Tagged: #colonoscopy

Titled ‘Live from the Inside’, a minute and a half of colonoscopy surgery will be televised live as an advertisement today in the UK.

The first time a colonoscopy was filmed live for television was in 2000, when American news presenter Katie Couric underwent the procedure in front of cameras, in an effort to raise awareness about bowel cancer.

Her husband died from bowel cancer at the age of 42.
Published in Latest News
Bowel cancer is our country’s second biggest cancer killer, yet it is largely preventable through regular screening and polyp removal.  This week on ABC’s Keeping Australia Alive, we meet two old friends from Sydney who live by this important message.
Every three years Peter and Tom, who are at increased risk of cancer, share a unique day out by having their bowels checked.  For this sprightly duo, regular screening through colonoscopy is saving their lives.
In the episode entitled “Heal Thyself”, colorectal surgeon and Bowel Cancer Australia Director A/Prof Graham Newstead AM, guides us through the colonoscopies and discusses the future of bowel cancer.  We also follow Peter and Tom’s story as they await the results from their procedures.
Published in Latest News
Fear of cancer can either motivate or deter people from cancer screening programs - suggesting the promotion of bowel cancer screening programs is more complex than previously thought.
According to a UK study of almost 8,000 adults considering endoscopic screening (colonoscopy) for bowel cancer, not everyone will take up the offer to screen for logical reasons such as detecting a possible cancer early.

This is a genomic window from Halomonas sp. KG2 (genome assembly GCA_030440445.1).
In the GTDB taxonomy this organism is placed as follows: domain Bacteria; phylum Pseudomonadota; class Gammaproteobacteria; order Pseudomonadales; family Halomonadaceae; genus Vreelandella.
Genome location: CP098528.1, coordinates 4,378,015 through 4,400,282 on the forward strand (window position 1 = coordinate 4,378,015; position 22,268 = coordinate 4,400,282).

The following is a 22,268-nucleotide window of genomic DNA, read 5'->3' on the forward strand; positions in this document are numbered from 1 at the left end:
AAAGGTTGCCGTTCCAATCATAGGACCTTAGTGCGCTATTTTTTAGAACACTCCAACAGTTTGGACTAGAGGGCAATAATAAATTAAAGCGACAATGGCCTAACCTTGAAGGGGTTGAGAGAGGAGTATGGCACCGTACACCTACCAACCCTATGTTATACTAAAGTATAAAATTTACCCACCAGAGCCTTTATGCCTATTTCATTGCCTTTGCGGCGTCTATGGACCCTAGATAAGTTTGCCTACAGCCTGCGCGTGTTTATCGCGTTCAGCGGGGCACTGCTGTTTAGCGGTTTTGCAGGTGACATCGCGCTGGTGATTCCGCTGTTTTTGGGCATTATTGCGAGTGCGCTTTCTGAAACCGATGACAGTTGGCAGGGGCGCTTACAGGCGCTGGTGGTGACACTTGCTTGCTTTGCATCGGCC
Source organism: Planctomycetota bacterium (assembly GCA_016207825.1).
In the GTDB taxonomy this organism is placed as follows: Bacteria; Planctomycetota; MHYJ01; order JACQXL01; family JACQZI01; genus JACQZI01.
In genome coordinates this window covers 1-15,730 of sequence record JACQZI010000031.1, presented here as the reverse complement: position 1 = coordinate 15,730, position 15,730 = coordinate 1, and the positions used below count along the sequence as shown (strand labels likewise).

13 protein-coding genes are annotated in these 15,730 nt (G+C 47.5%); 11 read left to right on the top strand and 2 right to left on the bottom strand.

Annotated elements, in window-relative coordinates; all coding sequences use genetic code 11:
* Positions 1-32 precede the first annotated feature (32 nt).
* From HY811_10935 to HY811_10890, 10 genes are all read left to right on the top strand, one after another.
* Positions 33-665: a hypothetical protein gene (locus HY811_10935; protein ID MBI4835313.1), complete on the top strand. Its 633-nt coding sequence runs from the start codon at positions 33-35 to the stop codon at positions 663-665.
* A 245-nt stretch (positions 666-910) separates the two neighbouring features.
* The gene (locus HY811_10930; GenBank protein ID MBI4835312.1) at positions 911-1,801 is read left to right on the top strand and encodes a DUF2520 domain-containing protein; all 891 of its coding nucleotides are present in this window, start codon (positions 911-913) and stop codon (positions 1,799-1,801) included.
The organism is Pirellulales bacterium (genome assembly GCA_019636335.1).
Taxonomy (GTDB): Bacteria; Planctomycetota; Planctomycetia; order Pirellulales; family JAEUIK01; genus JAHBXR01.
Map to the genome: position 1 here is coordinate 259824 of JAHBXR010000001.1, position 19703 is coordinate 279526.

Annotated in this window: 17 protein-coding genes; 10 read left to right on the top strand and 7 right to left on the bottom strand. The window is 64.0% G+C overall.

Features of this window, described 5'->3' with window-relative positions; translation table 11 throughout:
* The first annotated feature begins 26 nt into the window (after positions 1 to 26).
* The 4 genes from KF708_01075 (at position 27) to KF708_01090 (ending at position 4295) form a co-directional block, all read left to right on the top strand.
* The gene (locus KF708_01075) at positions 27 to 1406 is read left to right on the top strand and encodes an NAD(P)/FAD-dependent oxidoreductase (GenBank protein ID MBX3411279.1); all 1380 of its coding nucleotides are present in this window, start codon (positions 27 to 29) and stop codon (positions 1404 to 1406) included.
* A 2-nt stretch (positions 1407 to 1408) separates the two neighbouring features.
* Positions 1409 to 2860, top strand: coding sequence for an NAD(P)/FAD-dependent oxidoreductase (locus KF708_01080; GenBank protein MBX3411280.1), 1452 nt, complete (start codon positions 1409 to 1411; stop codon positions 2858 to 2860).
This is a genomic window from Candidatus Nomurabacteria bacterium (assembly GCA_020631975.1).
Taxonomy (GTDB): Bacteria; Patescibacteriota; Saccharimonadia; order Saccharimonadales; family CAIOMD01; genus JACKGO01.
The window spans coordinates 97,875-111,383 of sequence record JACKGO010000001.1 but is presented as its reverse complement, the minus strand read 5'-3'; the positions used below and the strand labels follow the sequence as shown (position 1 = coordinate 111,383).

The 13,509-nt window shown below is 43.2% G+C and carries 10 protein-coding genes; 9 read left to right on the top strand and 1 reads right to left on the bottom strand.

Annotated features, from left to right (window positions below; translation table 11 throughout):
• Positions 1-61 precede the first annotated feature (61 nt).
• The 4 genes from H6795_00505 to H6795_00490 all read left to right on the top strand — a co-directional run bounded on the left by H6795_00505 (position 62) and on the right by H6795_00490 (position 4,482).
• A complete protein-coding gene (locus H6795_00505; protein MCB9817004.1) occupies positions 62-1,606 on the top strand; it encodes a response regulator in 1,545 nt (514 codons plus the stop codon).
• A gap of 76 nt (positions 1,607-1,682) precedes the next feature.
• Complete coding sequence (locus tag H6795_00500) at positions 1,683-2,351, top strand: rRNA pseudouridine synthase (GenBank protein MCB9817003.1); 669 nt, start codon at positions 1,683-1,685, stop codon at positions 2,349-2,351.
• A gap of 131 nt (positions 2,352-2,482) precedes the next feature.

Published in Latest News
People with inflammatory bowel disease (IBD) who had a recent colonoscopy were less likely to develop bowel cancer and less likely to die from the disease, according to new research.
The study demonstrates the importance of surveillance colonoscopy in IBD patients who are at higher than average risk of bowel cancer.
IBD affects about 75,000 Australians and is rapidly increasing in young people.
The US study of about 7,000 IBD patients found the incidence of bowel cancer was 1.6 per cent in people who had screened in the previous three years compared with 2.7 per cent in people who had not had a colonoscopy.
Published in Latest News
A two-year program training nurses to help meet the growing demand for colonoscopy services is now in the evaluation stage.
The $2.6 million program by Health Workforce Australia has trained nurse endoscopists across a number of sites including the Logan and Beaudesert Hospitals in South-east Queensland and the Austin, Alfred and Heidleberg Repatriation hospitals in Victoria.
The Expanded Scope of Practice: Advanced Practice in Endoscopy Nursing program includes 100 hours training under medical supervision.
Published in Latest News
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